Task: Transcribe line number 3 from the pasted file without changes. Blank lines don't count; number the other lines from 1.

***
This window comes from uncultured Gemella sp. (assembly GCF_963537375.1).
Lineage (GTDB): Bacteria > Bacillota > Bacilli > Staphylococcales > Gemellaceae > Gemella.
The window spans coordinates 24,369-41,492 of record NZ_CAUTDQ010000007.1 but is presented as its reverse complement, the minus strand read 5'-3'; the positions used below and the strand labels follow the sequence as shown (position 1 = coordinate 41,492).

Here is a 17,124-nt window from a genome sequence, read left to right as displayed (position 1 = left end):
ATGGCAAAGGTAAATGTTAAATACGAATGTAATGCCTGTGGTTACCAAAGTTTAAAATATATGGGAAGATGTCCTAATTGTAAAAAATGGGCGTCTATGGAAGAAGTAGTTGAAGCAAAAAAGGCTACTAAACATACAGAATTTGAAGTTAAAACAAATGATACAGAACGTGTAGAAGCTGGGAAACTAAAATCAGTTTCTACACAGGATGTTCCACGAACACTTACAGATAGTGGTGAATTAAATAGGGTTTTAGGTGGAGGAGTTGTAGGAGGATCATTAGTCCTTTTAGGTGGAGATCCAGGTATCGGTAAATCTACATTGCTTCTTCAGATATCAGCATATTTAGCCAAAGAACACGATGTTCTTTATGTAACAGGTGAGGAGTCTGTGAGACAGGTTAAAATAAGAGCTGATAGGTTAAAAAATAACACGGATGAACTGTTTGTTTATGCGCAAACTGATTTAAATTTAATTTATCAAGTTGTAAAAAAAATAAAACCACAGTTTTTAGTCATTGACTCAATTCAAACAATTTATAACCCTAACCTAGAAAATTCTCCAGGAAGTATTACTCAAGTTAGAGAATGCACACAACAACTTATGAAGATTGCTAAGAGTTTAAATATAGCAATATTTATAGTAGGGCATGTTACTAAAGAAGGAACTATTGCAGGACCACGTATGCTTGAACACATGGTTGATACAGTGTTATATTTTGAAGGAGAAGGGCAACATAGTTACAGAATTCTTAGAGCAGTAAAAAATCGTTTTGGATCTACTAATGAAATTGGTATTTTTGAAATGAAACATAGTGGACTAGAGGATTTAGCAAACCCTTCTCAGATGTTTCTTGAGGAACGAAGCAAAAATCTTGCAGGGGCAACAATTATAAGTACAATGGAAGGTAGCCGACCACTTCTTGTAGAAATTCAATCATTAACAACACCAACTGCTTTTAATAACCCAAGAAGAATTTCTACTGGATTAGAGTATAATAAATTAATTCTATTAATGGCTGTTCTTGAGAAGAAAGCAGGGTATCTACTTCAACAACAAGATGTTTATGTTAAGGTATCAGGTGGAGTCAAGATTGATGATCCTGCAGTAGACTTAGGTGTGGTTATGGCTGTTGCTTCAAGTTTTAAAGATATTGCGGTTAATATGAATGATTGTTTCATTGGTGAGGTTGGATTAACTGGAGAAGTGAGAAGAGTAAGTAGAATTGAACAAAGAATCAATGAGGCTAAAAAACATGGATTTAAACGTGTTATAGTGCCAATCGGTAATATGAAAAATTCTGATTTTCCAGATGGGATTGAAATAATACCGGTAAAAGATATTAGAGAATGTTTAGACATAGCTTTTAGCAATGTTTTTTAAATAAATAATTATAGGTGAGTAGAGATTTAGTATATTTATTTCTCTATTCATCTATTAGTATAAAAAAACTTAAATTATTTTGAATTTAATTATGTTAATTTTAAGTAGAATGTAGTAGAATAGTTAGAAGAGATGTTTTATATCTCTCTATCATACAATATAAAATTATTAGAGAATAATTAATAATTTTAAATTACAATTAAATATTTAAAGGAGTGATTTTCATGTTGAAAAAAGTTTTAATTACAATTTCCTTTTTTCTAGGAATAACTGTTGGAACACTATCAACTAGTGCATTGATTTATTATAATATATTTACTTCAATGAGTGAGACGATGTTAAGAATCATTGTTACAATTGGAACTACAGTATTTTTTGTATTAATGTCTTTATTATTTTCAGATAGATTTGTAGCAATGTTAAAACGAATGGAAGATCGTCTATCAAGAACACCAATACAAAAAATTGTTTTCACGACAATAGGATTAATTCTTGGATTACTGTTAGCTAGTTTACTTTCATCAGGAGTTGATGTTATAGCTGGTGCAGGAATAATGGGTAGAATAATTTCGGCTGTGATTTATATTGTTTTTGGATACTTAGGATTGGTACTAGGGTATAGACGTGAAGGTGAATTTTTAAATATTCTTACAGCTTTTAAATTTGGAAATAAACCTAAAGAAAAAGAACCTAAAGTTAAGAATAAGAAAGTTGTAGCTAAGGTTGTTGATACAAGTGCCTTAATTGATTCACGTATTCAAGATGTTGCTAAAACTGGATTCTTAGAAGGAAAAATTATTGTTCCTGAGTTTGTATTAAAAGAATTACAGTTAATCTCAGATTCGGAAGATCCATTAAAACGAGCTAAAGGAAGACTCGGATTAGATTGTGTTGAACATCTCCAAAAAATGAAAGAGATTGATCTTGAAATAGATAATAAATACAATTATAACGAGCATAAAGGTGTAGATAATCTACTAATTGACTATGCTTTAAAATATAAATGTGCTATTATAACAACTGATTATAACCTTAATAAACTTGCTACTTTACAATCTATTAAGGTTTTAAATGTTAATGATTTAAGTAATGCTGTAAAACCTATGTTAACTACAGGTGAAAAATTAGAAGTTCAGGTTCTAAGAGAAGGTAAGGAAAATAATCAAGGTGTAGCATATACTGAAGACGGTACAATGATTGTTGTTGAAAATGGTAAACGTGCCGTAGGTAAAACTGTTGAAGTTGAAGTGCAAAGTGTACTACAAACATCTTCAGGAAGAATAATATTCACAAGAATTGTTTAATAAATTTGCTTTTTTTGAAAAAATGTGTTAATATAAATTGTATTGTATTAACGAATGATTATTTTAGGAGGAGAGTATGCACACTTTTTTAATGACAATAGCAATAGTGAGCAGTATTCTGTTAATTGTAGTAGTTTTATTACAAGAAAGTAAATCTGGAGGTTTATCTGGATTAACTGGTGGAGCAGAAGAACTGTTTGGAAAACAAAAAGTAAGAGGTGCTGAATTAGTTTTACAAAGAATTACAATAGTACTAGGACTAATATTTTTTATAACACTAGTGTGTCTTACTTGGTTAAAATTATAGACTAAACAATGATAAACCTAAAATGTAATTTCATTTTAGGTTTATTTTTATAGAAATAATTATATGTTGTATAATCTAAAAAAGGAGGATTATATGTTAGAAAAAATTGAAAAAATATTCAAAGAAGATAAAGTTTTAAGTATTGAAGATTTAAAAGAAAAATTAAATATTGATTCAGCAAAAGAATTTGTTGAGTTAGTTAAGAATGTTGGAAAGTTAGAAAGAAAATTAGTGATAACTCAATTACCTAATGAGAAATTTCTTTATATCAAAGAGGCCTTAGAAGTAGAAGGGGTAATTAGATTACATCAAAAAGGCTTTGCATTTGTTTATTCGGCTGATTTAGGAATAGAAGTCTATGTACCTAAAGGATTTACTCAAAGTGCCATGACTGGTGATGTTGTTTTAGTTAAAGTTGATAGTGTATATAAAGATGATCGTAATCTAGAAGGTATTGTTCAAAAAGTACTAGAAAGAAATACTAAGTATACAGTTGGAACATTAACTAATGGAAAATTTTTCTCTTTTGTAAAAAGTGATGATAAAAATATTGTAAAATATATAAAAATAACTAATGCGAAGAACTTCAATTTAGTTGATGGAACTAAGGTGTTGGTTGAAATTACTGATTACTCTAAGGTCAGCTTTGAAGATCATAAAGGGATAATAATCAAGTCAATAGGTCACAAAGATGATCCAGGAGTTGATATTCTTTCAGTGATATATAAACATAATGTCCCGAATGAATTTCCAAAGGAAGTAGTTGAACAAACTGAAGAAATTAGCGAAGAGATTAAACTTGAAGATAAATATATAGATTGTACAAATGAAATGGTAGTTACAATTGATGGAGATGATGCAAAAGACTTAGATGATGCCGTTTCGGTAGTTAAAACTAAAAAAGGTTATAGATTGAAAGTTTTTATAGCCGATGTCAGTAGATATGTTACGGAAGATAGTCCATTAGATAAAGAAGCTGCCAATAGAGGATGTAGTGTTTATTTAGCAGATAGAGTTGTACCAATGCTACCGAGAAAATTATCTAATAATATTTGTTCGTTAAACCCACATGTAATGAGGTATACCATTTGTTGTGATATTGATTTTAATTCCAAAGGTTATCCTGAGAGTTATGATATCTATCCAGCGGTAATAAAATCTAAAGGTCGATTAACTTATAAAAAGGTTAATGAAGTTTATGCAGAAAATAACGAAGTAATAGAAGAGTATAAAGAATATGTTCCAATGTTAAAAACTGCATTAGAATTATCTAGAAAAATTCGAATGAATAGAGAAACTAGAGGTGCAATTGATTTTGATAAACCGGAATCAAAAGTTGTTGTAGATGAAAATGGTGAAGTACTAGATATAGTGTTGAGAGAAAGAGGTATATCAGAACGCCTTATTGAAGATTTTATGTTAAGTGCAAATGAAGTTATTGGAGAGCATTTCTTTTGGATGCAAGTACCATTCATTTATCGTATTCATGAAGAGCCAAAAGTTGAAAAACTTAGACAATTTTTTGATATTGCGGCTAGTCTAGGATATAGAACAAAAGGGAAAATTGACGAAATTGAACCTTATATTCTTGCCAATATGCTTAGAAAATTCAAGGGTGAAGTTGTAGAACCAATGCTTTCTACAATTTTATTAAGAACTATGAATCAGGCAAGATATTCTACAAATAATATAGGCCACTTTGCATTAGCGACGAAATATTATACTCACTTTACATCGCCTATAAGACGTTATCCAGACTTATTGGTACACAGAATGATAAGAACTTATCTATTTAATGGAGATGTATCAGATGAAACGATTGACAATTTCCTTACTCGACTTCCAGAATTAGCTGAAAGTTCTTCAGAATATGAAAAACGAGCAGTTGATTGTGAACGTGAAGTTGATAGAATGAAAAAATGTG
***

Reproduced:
The window spans coordinates 24,369-41,492 of record NZ_CAUTDQ010000007.1 but is presented as its reverse complement, the minus strand read 5'-3'; the positions used below and the strand labels follow the sequence as shown (position 1 = coordinate 41,492).